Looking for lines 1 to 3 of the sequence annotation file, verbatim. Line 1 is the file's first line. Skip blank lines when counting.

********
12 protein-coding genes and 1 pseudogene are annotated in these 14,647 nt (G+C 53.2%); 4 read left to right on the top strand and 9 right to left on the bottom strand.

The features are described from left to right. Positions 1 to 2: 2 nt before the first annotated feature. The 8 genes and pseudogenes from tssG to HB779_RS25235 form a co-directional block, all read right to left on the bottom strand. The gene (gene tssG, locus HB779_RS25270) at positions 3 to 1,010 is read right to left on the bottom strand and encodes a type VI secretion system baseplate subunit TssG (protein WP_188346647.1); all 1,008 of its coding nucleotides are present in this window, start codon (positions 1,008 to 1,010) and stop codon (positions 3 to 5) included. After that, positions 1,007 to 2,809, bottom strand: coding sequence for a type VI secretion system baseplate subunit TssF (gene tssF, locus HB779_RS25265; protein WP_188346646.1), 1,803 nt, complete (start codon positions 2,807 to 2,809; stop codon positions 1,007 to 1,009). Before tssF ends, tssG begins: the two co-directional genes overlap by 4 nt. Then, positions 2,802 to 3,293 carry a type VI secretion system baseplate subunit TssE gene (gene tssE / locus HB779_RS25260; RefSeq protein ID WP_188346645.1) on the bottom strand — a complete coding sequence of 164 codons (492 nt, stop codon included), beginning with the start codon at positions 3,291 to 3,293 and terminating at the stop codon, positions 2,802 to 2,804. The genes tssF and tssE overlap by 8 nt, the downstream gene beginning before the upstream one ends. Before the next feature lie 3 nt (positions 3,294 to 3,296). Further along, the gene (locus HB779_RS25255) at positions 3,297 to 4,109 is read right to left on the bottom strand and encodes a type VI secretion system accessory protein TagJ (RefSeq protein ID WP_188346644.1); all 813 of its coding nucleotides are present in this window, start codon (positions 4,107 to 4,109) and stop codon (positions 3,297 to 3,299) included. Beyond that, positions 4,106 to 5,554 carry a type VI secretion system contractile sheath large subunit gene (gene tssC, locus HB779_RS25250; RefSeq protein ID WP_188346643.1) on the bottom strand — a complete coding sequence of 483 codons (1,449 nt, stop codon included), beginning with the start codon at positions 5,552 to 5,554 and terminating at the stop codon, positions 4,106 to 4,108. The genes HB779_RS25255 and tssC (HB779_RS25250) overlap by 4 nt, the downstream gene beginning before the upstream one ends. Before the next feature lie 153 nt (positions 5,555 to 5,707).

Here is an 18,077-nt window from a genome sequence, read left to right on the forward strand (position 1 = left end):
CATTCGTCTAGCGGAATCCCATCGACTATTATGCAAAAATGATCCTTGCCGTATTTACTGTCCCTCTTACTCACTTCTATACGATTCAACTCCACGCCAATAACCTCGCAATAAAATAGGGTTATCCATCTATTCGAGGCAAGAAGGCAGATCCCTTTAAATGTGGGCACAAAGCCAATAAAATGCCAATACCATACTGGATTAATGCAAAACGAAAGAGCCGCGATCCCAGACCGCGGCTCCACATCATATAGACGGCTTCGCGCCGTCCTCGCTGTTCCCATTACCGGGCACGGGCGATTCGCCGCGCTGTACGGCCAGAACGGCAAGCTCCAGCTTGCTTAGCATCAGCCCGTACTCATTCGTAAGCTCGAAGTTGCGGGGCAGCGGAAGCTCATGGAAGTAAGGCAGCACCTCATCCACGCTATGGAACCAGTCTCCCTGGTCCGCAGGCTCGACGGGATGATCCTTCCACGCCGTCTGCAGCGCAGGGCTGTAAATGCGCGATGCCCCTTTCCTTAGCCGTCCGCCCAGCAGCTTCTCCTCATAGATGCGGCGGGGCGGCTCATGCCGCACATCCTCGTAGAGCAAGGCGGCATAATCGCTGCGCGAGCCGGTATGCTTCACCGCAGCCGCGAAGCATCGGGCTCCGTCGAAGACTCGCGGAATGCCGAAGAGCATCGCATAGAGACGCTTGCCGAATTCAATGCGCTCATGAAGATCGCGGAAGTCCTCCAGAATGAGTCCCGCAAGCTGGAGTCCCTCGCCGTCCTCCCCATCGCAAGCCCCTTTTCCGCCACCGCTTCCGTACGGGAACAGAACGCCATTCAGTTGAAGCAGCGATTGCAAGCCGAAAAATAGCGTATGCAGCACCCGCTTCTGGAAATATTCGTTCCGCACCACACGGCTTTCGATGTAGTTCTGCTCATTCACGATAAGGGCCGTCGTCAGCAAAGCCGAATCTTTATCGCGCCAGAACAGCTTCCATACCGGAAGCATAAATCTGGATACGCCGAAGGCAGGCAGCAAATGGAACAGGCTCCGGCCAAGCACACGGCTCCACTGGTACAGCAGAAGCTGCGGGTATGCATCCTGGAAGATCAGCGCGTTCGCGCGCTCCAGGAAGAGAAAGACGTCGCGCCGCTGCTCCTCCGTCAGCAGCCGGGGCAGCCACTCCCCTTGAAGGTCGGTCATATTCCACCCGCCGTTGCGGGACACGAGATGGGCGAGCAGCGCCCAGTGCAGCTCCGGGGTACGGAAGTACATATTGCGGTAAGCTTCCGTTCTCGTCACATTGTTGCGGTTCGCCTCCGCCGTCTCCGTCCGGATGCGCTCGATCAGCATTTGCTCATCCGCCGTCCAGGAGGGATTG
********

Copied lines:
12 protein-coding genes and 1 pseudogene are annotated in these 14,647 nt (G+C 53.2%); 4 read left to right on the top strand and 9 right to left on the bottom strand.

The features are described from left to right. Positions 1 to 2: 2 nt before the first annotated feature. The 8 genes and pseudogenes from tssG to HB779_RS25235 form a co-directional block, all read right to left on the bottom strand. The gene (gene tssG, locus HB779_RS25270) at positions 3 to 1,010 is read right to left on the bottom strand and encodes a type VI secretion system baseplate subunit TssG (protein WP_188346647.1); all 1,008 of its coding nucleotides are present in this window, start codon (positions 1,008 to 1,010) and stop codon (positions 3 to 5) included. After that, positions 1,007 to 2,809, bottom strand: coding sequence for a type VI secretion system baseplate subunit TssF (gene tssF, locus HB779_RS25265; protein WP_188346646.1), 1,803 nt, complete (start codon positions 2,807 to 2,809; stop codon positions 1,007 to 1,009). Before tssF ends, tssG begins: the two co-directional genes overlap by 4 nt. Then, positions 2,802 to 3,293 carry a type VI secretion system baseplate subunit TssE gene (gene tssE / locus HB779_RS25260; RefSeq protein ID WP_188346645.1) on the bottom strand — a complete coding sequence of 164 codons (492 nt, stop codon included), beginning with the start codon at positions 3,291 to 3,293 and terminating at the stop codon, positions 2,802 to 2,804. The genes tssF and tssE overlap by 8 nt, the downstream gene beginning before the upstream one ends. Before the next feature lie 3 nt (positions 3,294 to 3,296). Further along, the gene (locus HB779_RS25255) at positions 3,297 to 4,109 is read right to left on the bottom strand and encodes a type VI secretion system accessory protein TagJ (RefSeq protein ID WP_188346644.1); all 813 of its coding nucleotides are present in this window, start codon (positions 4,107 to 4,109) and stop codon (positions 3,297 to 3,299) included. Beyond that, positions 4,106 to 5,554 carry a type VI secretion system contractile sheath large subunit gene (gene tssC, locus HB779_RS25250; RefSeq protein ID WP_188346643.1) on the bottom strand — a complete coding sequence of 483 codons (1,449 nt, stop codon included), beginning with the start codon at positions 5,552 to 5,554 and terminating at the stop codon, positions 4,106 to 4,108. The genes HB779_RS25255 and tssC (HB779_RS25250) overlap by 4 nt, the downstream gene beginning before the upstream one ends. Before the next feature lie 153 nt (positions 5,555 to 5,707).

Here is an 18,077-nt window from a genome sequence, read left to right on the forward strand (position 1 = left end):